Peter Kemeny, Harrisburg, for appellant.
Marion E. MacIntyre, 2nd Asst. Dist. Atty., Harrisburg, for appellee.
Watkins, President Judge, and Jacobs, Hoffman, Cercone, Price, Van der Voort and Spaeth, JJ. Spaeth, J., files a dissenting opinion.
[ 244 Pa. Super. Page 35]
On the evening of April 25, 1974, Pennsylvania State Police Trooper Barry J. Kostival was sent to investigate the scene of an accident in the vicinity of Sandy Hollow Road in West Hanover Township, Dauphin County. When he arrived, he learned that the driver, appellant, had been taken to the hospital. Trooper Kostival went to the hospital intending to interview appellant, but learned that appellant was being treated for injuries and could not then be interviewed. The trooper talked to Dr. J. Stanley Smith, the attending physician, who offered Trooper Kostival a copy of a report of the blood test which had been performed on appellant at the request of appellant's wife. After seeing the test results, Trooper Kostival instituted a complaint against appellant for
[ 244 Pa. Super. Page 36]
driving while under the influence of intoxicating liquor. On November 22, 1974, appellant was convicted of that charge by a judge sitting without a jury. We affirm.
Appellant raises two allegations of error. The first is that the return of the district justice should have been quashed because the evidence produced at the preliminary hearing did not establish a prima facie case. At that hearing, the Commonwealth produced the testimony of Trooper Kostival and the chemist's report which indicated that shortly after the accident, appellant's blood-alcohol level was .18%. Appellant objected to the chemist's report on the grounds that it was hearsay. Appellant now contends that because the only evidence of his intoxication was hearsay, the evidence was insufficient to establish a prima facie case. We disagree.
The distinction between a preliminary hearing and the trial itself is well settled. While a trial determines guilt or innocence, the "preliminary hearing is held primarily to prevent the detention of a person for a crime which was never committed or of a crime with which there is no evidence of his connection." Commonwealth v. O'Brien, 181 Pa. Super. 382, 396, 124 A.2d 666, 673 (1956). See also Commonwealth ex rel. Maisenhelder v. Rundle, 414 Pa. 11, 198 A.2d 565 (1964); Commonwealth v. Smith, 232 Pa. Super. 546, 334 A.2d 741 (1975).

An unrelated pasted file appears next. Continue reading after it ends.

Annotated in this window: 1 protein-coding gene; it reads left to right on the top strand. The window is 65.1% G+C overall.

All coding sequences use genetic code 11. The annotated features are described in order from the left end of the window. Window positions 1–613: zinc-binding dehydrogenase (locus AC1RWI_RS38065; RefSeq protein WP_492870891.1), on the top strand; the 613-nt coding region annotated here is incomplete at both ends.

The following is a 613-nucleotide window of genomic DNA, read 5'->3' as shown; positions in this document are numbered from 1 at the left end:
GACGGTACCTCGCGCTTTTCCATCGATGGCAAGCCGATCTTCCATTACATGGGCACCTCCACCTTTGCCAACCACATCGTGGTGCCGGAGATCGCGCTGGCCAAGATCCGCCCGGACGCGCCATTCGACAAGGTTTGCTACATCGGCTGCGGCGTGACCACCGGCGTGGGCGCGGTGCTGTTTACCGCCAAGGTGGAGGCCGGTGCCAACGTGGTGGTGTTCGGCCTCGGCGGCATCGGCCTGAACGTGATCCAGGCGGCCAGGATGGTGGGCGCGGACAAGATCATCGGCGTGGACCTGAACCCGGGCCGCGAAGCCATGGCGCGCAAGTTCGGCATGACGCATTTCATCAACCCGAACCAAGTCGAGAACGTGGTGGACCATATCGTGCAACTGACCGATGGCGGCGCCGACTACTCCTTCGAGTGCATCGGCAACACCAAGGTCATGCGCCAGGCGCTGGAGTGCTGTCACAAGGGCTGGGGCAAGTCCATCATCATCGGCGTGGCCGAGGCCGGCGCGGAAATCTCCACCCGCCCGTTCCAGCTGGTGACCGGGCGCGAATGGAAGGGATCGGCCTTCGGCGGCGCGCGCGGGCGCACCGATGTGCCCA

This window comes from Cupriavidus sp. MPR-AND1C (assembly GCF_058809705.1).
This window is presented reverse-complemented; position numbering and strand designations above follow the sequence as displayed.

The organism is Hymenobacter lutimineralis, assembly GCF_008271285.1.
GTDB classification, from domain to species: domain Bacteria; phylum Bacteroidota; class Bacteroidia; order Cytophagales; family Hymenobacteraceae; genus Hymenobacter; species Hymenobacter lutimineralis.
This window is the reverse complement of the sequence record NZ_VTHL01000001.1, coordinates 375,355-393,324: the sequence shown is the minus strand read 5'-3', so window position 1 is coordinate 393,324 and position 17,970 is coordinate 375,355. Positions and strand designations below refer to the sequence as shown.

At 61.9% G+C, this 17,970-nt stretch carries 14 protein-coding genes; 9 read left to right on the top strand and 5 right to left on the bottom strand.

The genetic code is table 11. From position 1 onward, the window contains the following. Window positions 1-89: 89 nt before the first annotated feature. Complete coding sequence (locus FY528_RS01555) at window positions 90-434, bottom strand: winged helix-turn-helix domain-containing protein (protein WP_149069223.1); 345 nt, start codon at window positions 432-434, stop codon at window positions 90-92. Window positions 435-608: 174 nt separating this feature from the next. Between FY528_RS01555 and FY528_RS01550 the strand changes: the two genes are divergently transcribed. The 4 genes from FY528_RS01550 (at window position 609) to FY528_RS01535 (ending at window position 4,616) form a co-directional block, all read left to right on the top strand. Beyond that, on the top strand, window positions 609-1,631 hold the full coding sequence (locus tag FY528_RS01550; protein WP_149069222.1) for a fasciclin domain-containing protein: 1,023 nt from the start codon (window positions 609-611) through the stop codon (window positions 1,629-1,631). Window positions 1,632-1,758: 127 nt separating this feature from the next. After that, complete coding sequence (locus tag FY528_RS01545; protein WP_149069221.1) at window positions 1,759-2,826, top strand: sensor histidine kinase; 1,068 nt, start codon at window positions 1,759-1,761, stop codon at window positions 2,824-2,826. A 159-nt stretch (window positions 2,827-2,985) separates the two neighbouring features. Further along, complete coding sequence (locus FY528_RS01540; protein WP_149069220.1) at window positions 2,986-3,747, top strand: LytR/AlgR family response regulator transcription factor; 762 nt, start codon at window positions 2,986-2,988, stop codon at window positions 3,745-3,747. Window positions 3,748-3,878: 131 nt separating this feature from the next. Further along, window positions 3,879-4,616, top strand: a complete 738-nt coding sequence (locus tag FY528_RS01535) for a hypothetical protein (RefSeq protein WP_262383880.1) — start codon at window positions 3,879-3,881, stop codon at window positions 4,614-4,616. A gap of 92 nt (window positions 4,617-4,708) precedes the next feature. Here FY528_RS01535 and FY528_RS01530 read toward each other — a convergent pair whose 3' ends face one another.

The question at a preliminary hearing is not whether there is sufficient evidence to prove the defendant guilty beyond a reasonable doubt; rather, the question is whether the prosecution must be dismissed because there is nothing to indicate that the defendant is connected with a crime. In this case, the chemist's report, alone, would have been inadmissible at trial to prove appellant was intoxicated. However, the district justice acted correctly in admitting the report to determine that there may have been a crime committed and that appellant may have been involved. Certainly, the difference in purpose between
[ 244 Pa. Super. Page 37]
a preliminary hearing and a trial dictates a different enforcement of the rules of evidence.*fn1
In Commonwealth v. Banks, 228 Pa. Super. 308, 323 A.2d 780 (1974), the defendant contended that it had been error to admit a chemist's report at the preliminary hearing. Without reaching the hearsay question, this court held that appellant's contention was meritless, citing Commonwealth ex rel. Maisenhelder v. Rundle, supra, and Commonwealth v. Smith, 212 Pa. Super. 403, 244 A.2d 787 (1968). Cf. Commonwealth v. Burger, 195 Pa. Super. 175, 171 A.2d 599 (1961). Therefore, the district justice did not err in ...